By pa360, Jan 6 2015 06:04AM
Trust is the most precious and tangible of 'social commodities'. We all know it when we see it and we know it when we feel it. Our approach to trust is often contradictory. At times we extend lines of trust without even giving it a second thought and at other times we are cautious, deliberate and painstaking in our approach.
In the name of trust we enter planes, trains and automobiles, handover money to financial institutions for safe keeping and place our confidence in the logic of software to bring information to our finger-tips. Trust also fuels the economic activity of nations making it possible to trade, extend credit, attract investment and create wealth. Our levels of trust both great and small are driven by our belief. The greater the belief the greater the trust. Let's be clear, no-one knowingly hands over their worldly goods to a fraudster.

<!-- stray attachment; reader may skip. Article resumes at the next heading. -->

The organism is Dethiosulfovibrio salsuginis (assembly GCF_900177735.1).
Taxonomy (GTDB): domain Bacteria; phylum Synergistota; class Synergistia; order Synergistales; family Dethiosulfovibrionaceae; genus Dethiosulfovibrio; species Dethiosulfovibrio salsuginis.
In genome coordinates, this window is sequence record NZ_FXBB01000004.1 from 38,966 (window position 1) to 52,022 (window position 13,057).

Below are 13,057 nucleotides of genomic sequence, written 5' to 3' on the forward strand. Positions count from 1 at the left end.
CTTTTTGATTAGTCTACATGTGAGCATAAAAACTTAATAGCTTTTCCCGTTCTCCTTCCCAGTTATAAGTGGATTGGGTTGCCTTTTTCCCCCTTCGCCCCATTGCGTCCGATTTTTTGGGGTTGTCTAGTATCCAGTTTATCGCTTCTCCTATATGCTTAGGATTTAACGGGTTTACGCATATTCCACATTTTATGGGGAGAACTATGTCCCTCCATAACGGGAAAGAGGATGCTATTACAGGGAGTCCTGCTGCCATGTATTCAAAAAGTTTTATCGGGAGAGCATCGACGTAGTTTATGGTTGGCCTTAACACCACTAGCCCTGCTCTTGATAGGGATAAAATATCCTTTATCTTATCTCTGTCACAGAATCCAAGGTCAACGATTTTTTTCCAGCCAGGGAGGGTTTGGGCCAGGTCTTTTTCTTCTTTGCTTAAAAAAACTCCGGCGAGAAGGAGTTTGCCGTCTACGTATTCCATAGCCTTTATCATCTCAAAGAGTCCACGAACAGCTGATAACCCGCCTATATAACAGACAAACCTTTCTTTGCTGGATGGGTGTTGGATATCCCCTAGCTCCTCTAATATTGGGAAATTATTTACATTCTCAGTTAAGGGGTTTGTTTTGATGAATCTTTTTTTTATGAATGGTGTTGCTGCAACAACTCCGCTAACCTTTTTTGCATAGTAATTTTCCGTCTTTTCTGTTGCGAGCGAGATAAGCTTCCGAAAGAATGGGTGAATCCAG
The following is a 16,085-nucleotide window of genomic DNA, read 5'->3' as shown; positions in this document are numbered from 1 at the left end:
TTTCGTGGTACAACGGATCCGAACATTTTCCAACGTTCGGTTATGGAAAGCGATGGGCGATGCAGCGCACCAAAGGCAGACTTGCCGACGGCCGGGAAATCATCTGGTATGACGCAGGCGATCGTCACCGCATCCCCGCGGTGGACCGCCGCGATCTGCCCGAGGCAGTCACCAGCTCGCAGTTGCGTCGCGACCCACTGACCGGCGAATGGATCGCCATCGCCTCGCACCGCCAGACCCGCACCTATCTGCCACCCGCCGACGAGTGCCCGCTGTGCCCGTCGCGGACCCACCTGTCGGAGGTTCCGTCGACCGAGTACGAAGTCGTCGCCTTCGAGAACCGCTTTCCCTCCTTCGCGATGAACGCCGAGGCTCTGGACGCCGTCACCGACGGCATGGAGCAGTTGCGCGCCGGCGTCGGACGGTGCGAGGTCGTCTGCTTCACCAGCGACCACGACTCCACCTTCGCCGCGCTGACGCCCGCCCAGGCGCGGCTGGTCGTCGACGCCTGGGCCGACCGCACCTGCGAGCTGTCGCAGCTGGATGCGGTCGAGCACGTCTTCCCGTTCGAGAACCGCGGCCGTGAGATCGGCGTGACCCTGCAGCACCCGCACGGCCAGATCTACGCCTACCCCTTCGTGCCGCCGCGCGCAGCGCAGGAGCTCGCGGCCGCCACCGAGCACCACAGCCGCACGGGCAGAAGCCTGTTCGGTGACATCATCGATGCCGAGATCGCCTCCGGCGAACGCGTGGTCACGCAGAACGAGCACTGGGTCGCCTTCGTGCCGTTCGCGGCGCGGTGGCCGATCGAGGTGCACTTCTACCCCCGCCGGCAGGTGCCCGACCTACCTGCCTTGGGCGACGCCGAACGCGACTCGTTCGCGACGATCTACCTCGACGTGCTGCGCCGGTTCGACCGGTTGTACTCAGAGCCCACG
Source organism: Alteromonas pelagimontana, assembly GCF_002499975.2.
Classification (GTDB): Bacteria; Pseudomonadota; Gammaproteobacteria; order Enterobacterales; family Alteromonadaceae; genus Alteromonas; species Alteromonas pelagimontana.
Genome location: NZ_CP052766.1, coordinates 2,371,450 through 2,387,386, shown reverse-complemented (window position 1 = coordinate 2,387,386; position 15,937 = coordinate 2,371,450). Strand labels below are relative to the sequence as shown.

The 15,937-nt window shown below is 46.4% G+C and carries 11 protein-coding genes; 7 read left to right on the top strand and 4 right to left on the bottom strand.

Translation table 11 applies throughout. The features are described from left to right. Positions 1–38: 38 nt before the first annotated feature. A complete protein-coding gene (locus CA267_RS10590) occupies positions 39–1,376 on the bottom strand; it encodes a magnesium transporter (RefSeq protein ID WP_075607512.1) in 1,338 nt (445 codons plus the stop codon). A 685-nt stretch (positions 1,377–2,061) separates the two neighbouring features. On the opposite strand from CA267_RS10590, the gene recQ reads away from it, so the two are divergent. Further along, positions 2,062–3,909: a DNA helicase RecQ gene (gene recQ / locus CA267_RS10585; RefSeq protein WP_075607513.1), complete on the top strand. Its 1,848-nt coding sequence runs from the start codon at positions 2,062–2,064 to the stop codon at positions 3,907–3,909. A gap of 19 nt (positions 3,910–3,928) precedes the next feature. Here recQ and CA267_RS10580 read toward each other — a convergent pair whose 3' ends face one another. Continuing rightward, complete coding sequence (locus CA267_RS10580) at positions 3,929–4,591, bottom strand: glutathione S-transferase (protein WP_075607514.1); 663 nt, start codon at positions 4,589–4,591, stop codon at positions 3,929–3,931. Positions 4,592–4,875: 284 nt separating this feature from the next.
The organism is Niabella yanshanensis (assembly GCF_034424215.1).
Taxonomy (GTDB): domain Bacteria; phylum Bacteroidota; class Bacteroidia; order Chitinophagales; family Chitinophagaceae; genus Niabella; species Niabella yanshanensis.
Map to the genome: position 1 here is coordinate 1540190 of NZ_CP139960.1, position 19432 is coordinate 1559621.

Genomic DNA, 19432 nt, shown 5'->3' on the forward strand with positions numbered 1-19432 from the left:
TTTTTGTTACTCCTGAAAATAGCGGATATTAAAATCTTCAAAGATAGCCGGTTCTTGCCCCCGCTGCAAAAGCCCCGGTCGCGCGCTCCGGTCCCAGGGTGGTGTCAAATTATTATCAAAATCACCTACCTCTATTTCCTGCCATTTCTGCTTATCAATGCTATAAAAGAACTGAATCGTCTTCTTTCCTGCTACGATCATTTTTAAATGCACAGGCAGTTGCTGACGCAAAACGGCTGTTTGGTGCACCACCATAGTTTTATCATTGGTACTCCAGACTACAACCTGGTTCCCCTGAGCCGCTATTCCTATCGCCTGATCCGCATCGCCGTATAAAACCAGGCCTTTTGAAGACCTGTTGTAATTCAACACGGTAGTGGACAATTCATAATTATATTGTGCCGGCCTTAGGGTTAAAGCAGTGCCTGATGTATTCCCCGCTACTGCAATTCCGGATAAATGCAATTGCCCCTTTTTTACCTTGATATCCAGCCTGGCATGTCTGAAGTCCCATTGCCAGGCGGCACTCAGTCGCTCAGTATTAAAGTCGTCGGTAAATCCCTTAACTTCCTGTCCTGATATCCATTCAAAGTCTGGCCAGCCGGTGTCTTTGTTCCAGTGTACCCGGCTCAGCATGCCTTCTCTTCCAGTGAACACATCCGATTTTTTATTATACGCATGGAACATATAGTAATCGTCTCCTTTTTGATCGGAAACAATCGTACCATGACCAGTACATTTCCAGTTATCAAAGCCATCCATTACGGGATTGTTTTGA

Trust is also dynamic. It knows no distance and no borders and operates across cultures and demographics. To a lesser or greater extent, our entire lives are mortgaged on trust.
Now, transpose this image to yourself. A high-performing personal economy and a strong personal brand generates trust. The stronger your brand the greater the trust. But there is also another angle to this, which is that people who trust us (whether friends, relatives, employers or those we may not even know) are essentially our investors and shareholders.
These people who may or may not know us, invest and hold a stake in our brand, in anticipation of an outcome. They do so in much the same way as one who buys shares in publicly listed company, expecting a return on their investment. Just as one would not buy junk stock, neither would many willingly place their trust in a low value or junk brand.
Trust, therefore is the dividend of a high-performing personal economy and strong brand. To acknowledge this is to better understand how 'social commodities' affect our lives and use this insight to navigate a clearer pathway to the market-place of opportunity.